Buckwheat is a pseudograin and is therefore classified as a pseudocereal. These are grain-like seeds that are not in the family of sweet grains and are therefore not true grains (Poaceae). Buckwheat is generally rich in starch, protein, minerals, and fat, but lacks gluten and is therefore often mixed with a gluten-containing flour for baking. All of the pseudograins are gluten-free.
The most well-known pseudograins:
Common pseudograins include amaranth, buckwheat, chia, qañiwa, and quinoa. Along with pseudograins, the gluten-free version of Erb Muesli also includes sesame seeds, hulled millet (the husk is removed because it contains hydrocyanic acid), and flaxseed.
From Wikipedia: “Buckwheat (Fagopyrum esculentum) is a plant cultivated for its grain-like seeds, and also used as a cover crop. To distinguish it from a related species, Fagopyrum tataricum that is also cultivated as a grain in the Himalayas, primarily in Nepal, Bhutan and India, and from the less commonly cultivated Fagopyrum acutatum, it is also known as Japanese buckwheat and silverhull buckwheat.
Despite the name, buckwheat is not related to wheat, as it is not a grass. Instead, buckwheat is related to sorrel, knotweed, and rhubarb. Because its seeds are eaten and rich in complex carbohydrates, it is referred to as a pseudocereal. The cultivation of buckwheat grain declined sharply in the 20th century with the adoption of nitrogen fertilizer that increased the productivity of other staples.”
“Hulled buckwheat is processed to make buckwheat groats, buckwheat cereal, and buckwheat flour. These are most commonly used to make cereals, but buckwheat soups, flatbreads, and noodles are also popular. ... Since buckwheat groats naturally swell, they make you feel full quickly, as does millet, Buckwheat pancakes served with maple syrup are a favorite specialty in the United States and Canada. Galettes, the traditional crepes from Brittany, are also made with buckwheat, making them a heartier version of the more common white-flour crepes. Buckwheat noodles (soba) and buckwheat tea (Sobacha) play a major role in Japanese cuisine.*”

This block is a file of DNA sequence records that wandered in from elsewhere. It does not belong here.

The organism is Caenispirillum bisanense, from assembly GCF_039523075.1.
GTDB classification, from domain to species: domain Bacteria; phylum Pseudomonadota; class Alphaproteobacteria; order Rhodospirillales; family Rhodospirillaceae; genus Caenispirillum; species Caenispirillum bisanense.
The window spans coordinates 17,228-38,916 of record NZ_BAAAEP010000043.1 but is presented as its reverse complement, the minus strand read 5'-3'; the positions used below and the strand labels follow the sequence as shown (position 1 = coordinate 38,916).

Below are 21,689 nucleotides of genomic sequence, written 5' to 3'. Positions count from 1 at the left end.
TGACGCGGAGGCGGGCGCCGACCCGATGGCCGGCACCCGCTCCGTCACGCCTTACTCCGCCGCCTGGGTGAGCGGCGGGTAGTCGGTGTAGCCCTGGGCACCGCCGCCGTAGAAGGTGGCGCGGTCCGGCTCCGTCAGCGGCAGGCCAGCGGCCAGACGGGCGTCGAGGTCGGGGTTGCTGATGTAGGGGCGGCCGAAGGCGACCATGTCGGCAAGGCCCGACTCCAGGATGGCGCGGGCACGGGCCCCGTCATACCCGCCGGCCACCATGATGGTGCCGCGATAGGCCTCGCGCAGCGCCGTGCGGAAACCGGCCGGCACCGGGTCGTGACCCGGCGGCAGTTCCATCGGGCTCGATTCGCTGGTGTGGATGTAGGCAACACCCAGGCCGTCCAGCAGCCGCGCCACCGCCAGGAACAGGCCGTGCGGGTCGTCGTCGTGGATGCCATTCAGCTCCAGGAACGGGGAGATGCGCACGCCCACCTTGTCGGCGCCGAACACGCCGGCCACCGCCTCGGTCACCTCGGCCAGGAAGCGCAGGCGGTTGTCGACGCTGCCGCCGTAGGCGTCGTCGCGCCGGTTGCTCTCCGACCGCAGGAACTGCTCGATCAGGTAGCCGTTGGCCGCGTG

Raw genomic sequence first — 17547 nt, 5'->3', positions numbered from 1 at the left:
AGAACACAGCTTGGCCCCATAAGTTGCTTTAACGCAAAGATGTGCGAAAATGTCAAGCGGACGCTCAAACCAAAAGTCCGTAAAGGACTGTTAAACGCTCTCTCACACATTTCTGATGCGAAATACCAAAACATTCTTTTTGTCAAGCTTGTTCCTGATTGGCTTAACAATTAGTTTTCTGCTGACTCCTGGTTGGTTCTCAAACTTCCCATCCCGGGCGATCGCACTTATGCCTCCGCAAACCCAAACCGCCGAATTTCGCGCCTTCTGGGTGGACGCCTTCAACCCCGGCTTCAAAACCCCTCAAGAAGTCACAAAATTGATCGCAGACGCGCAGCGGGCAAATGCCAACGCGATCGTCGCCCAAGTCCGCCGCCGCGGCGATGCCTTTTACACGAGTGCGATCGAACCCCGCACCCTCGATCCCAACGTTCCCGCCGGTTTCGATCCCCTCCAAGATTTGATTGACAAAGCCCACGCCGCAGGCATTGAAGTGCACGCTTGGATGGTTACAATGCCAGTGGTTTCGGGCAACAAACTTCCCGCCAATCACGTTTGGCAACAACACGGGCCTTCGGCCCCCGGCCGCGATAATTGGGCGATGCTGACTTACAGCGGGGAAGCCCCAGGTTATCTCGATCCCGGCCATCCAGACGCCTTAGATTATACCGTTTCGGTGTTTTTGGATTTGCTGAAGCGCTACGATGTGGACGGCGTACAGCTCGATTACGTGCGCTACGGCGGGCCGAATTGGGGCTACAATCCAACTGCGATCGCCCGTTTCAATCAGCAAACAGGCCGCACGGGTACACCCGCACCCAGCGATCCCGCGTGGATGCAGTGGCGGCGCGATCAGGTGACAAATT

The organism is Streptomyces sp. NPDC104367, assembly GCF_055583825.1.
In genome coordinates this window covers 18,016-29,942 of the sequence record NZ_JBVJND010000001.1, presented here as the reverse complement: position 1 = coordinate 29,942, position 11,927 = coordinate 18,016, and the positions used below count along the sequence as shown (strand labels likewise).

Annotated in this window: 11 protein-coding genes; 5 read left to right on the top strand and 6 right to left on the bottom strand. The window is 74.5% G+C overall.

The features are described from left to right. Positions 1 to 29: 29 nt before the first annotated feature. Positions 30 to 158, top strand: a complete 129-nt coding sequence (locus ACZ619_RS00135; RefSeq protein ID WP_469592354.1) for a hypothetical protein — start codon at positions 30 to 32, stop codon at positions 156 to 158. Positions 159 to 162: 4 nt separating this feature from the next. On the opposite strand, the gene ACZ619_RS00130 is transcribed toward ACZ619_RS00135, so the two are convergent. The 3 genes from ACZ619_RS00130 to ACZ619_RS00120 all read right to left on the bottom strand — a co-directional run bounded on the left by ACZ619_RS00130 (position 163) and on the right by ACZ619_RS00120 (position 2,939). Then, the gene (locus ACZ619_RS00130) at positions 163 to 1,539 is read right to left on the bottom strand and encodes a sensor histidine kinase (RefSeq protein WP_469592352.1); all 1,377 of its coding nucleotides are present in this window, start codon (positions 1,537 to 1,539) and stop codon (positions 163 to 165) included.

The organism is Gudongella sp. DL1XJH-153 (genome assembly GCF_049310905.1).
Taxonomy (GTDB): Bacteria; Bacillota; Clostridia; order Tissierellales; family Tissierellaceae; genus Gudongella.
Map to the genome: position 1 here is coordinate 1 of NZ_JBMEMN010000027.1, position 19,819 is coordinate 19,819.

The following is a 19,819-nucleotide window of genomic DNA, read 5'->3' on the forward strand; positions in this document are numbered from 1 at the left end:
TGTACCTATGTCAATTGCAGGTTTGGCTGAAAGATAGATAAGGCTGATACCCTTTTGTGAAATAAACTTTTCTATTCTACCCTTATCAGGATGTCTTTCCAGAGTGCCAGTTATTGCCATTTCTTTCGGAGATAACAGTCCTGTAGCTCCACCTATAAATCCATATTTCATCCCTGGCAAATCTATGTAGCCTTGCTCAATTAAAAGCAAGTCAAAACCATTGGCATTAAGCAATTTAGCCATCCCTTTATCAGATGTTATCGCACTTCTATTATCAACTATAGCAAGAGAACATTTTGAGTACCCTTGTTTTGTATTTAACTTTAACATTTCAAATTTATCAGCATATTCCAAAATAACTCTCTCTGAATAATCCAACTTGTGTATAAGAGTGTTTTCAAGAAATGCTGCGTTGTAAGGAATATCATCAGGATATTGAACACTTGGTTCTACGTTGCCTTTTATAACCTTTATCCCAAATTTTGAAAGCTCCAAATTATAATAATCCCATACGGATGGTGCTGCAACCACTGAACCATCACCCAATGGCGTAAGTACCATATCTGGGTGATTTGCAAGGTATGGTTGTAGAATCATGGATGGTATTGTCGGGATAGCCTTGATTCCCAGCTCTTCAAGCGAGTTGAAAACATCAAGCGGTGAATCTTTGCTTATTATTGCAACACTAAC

“In a 100 gram serving providing 343 calories dry and 92 calories cooked, buckwheat is a rich source (20% or more of the Daily Value, DV) of protein, dietary fiber, four B vitamins and several dietary minerals, with content especially high (47 to 65% DV in niacin, magnesium, manganese and phosphorus. Buckwheat is 72% carbohydrates, including 10% dietary fiber, 3% fat and 13% protein.”
Rare, but possible allergen:
“The red buckwheat hulls can cause allergies if consumed (fagopyrism), which with the combination of sunlight can result in skin rashes. This is why it is important to know about the risks of eating unhulled buckwheat. It is best to wash unhulled buckwheat with hot water or cook it before eating.*” The skin may become more sensitive to sunlight (fagopyrism). However, with hulled buckwheat this is no longer an issue.
“Buckwheat hulls are used as filling for a variety of upholstered goods, including pillows and zafu. The hulls are durable and do not conduct or reflect heat as much as synthetic fills. They are sometimes marketed as an alternative natural fill to feathers for those with allergies. However, medical studies to measure the health effects of buckwheat hull pillows manufactured with unprocessed and uncleaned hulls, concluded such buckwheat pillows do contain higher levels of a potential allergen that may trigger asthma in susceptible individuals than do new synthetic-filled pillows.”
Note (italics): * = Translation from a German Wikipedia entry.